>> 3:00 PM

Today is Free Comic Book Day at your local comic book store!

      >> 12:27 PM

Friday, May 06, 2005

By the way, [Kung Fu Hustle] was great. Go see it! It's got some good action sequences but is great really because of the humor and the shift in ethics about warrior life. (That is, if martial arts films, at least the ones imported to the US, usually are about vengeance or the triumph of good over evil by force -- even if the wise masters counsel non-violence, abstension from the use of force, and whatnot -- this movie offers a different sense of power and good.)

      >> 4:58 PM

Though the conference in Canada was a bit frustrating at first, it turned out to be wonderful at the end. ([P-muse] said the conference would be better once I gave my presentation, and he was right.) A number of people came up to me after my presentation and thanked me (?) for it. (Even Roy Miki, this amazing poet/critic/artist!) This is the first time people have actually thanked me for a presentation I gave. I'm taking it as a sign that I actually managed to get people to think about things. It's too bad that my presentation was during the second-to-last session on the last day of the conference, I guess.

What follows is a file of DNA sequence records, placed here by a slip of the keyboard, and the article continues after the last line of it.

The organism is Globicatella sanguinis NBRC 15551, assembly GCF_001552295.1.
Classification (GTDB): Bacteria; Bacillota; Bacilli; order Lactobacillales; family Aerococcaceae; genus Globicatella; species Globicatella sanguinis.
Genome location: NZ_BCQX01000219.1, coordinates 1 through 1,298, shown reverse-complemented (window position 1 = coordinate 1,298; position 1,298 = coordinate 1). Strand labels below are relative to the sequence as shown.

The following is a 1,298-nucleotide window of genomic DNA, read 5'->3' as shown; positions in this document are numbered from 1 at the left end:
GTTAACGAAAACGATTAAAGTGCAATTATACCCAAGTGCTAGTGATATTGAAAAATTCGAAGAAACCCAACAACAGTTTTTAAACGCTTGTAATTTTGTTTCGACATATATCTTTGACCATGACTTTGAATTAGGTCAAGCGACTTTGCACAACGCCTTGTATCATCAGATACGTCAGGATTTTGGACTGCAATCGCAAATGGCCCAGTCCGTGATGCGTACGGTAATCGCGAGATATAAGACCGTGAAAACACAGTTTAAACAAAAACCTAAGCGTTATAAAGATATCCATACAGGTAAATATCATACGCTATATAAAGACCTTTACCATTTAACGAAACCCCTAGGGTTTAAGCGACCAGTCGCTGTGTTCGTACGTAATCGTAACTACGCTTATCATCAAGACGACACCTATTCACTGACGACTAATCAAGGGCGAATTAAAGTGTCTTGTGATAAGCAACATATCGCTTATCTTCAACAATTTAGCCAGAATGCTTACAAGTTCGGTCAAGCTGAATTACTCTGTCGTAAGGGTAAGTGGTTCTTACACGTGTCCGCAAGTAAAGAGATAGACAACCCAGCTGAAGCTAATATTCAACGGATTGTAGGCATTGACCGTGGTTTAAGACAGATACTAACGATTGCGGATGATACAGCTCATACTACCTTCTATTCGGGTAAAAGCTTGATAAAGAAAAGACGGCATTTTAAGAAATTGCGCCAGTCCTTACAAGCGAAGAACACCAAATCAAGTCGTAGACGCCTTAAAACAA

One of the things that has me really intrigued by Canadian literature and literary studies is a different relationship between critics and creative writers. There seems to be much less of an antagonism between literary criticism and creative writing as compared to the weird way that US literary critics distance themselves a lot from creative writers. My presentation at this conference was on poet Fred Wah's book of critical essays Faking It in a book series called "Writers as Critics." In my presentation, I tried to raise questions about the relationship of criticism to creative writing as well as the idea of autoethnography as it might be articulated differently to criticism rather than fiction or poetry. And beyond that, I was interested in taking up Wah's stated suspicion of the expository essay form, trying to provoke critical inquiry without adhering to those generic standards.